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What is ORM as it applies to Rails and what does it mean?

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ORM is Object Relational Mapper. It means you don't have to manually call the database yourself; the ORM handles it for you.

Ruby on Rails uses one called ActiveRecord, and it's a really good one.

ORM allows you to do things such as:

User.find(50).contacts

Instead of manually writing a SELECT statement with JOINs, WHEREs, etc.

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  • Now I got it mike.Is der any other ORM then active record? – Arun Feb 3 '10 at 19:58
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    There are other ORM tools for Ruby (DataMapper, Sequel, Friendly, etc.), and there are some for Ruby on Rails (DrySQL), but Active Record is generally used with Rails. There are many ORMs for other languages; Hibernate is probably the most well known. – Jacob Mattison Feb 3 '10 at 20:08
  • In Rails officially ("out of the box") these is just ActiveRecord. For Ruby there's a few other ORMs (one called DataMapper that seems to get a lot of attention), but these other ones take some work to get up and working in Rails – RyanWilcox Feb 3 '10 at 20:09
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ORM stands for Object-Relational-Mapping. It basically means that Active Record takes data which is stored in a database table using rows and columns, which needs to be modified or retrieved by writing SQL statements (if you're using a SQL database), and it lets you interact with that data as though it was a normal Ruby object.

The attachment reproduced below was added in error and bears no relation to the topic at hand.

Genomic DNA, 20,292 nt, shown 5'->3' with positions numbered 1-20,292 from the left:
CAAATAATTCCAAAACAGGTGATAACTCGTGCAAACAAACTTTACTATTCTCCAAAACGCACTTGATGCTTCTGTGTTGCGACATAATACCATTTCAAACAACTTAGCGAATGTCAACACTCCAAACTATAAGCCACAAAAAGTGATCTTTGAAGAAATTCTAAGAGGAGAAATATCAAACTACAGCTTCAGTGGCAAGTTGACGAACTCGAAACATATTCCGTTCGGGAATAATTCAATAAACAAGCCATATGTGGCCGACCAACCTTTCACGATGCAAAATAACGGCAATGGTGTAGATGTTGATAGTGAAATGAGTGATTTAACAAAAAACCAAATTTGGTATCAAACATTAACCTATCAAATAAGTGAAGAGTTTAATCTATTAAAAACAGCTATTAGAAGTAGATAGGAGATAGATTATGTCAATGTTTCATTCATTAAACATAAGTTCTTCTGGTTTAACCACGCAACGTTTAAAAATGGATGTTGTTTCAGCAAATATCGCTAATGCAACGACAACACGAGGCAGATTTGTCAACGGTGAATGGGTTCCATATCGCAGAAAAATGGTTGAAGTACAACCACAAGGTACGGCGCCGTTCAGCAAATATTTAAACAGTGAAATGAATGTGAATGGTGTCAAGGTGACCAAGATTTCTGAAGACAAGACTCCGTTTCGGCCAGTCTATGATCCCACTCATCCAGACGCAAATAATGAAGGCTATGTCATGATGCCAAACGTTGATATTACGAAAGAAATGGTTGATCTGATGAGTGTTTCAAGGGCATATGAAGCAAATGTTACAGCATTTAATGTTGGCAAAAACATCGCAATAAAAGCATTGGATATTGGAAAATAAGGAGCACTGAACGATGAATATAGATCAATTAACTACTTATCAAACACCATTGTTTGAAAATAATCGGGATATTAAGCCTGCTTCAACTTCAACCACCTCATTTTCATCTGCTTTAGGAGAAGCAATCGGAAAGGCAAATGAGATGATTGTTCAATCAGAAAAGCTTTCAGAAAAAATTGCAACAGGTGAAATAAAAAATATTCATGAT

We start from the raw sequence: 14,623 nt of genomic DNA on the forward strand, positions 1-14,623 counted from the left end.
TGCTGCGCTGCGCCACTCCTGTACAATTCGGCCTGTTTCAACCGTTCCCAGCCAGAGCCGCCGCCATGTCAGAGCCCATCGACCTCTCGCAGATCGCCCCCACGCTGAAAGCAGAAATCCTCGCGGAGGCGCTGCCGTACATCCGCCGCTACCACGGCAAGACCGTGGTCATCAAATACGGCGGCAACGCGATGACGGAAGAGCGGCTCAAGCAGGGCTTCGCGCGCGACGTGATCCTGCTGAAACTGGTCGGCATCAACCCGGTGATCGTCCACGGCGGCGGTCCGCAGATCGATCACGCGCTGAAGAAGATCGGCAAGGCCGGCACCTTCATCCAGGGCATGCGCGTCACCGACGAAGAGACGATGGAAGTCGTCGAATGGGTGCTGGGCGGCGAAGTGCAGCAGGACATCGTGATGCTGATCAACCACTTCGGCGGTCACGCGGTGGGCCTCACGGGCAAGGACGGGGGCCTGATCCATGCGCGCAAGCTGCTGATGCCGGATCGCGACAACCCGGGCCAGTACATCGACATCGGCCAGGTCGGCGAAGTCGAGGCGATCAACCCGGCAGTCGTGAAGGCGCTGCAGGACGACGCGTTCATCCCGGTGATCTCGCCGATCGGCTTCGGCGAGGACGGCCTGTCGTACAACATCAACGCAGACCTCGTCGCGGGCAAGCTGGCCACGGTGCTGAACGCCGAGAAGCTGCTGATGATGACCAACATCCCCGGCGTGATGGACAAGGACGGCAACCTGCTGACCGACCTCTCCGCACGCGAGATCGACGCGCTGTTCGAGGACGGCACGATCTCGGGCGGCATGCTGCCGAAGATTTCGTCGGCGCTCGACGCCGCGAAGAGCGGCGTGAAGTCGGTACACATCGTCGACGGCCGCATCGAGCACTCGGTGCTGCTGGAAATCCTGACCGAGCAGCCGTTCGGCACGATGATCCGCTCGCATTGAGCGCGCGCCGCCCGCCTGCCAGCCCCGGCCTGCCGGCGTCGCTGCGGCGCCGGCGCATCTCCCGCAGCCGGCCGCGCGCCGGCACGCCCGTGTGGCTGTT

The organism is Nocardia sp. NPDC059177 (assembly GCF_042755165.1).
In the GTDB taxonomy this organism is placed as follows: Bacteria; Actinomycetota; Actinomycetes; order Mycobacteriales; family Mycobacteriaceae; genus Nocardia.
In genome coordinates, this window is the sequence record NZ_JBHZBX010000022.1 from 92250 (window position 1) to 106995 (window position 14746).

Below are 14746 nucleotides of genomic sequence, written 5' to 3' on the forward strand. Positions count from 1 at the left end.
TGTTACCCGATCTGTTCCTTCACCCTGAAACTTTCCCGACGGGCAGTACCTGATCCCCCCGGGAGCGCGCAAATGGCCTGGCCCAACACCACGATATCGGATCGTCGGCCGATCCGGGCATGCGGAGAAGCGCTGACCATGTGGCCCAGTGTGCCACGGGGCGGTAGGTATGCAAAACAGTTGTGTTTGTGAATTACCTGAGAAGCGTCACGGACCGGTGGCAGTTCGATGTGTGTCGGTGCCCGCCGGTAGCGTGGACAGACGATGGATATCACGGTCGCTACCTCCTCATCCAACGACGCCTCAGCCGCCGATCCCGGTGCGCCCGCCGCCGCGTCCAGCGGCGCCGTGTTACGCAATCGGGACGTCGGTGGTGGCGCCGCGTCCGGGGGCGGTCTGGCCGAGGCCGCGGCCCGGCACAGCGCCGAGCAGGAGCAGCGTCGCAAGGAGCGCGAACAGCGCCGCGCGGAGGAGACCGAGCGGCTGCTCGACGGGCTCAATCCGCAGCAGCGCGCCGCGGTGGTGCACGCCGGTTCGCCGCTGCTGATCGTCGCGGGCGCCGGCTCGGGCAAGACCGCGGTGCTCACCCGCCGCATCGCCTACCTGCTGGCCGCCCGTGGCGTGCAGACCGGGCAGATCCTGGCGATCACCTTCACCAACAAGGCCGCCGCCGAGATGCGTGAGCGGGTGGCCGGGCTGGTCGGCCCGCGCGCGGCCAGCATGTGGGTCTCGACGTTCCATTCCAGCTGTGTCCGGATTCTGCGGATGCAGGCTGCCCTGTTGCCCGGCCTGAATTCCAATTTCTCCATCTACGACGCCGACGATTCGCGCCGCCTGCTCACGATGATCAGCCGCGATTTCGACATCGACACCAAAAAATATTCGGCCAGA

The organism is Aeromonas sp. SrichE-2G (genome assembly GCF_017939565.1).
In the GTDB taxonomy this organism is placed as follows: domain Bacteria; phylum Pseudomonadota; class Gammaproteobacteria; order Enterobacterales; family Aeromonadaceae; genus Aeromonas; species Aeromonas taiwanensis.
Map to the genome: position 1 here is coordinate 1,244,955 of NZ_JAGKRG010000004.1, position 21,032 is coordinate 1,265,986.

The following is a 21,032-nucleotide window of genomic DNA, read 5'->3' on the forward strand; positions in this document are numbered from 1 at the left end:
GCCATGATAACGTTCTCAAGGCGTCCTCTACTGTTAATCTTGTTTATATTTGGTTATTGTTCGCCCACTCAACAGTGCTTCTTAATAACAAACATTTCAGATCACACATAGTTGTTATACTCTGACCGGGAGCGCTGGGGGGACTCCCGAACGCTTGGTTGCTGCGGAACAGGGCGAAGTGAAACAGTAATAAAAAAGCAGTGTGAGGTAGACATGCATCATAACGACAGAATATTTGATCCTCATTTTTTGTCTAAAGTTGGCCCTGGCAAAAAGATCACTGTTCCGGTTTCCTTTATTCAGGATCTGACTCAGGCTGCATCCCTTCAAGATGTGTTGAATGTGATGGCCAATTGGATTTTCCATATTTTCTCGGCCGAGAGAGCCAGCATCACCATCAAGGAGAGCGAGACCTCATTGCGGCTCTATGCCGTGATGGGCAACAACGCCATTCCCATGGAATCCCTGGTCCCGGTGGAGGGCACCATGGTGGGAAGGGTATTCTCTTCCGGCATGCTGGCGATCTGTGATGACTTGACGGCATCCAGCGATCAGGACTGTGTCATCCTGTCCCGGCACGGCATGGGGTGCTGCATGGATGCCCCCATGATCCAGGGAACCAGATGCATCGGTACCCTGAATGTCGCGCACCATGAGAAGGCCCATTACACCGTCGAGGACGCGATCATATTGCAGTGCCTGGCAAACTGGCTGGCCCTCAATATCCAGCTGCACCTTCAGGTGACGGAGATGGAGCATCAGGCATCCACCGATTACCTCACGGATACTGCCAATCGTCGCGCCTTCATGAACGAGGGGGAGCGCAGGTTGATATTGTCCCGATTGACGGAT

Example: Suppose you want to fetch an array of all the users then instead of writing any code for database connection and then writing some SQL query like SELECT * FROM users and converting the result into an array, I can just type User.all and Active Record gives me that array filled with User objects that I can play with as I'd like.

It doesn't really matter which type of database you're using. Active Record smooths out all the differences between those databases for you so you don't have to think about it. You focus on writing code for your application, and Active Record will think about the nitty gritty details of connecting you to your database. It also means that if you switch from one database to another, you don't actually need to change any major application code, just some configuration files.

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ORM is Object Relational Mapper. It means you don't have to manually call the database yourself; the ORM handles it for you. Ruby on Rails uses one called ActiveRecord, and it's a really good one.

Active Record as an ORM Framework

Active Record gives us several mechanisms, the most important being the ability to:

> Represent models and their data.
> Represent associations between these models.
> Represent inheritance hierarchies through related models.
> Validate models before they get persisted to the database.
> Perform database operations in an object-oriented fashion.

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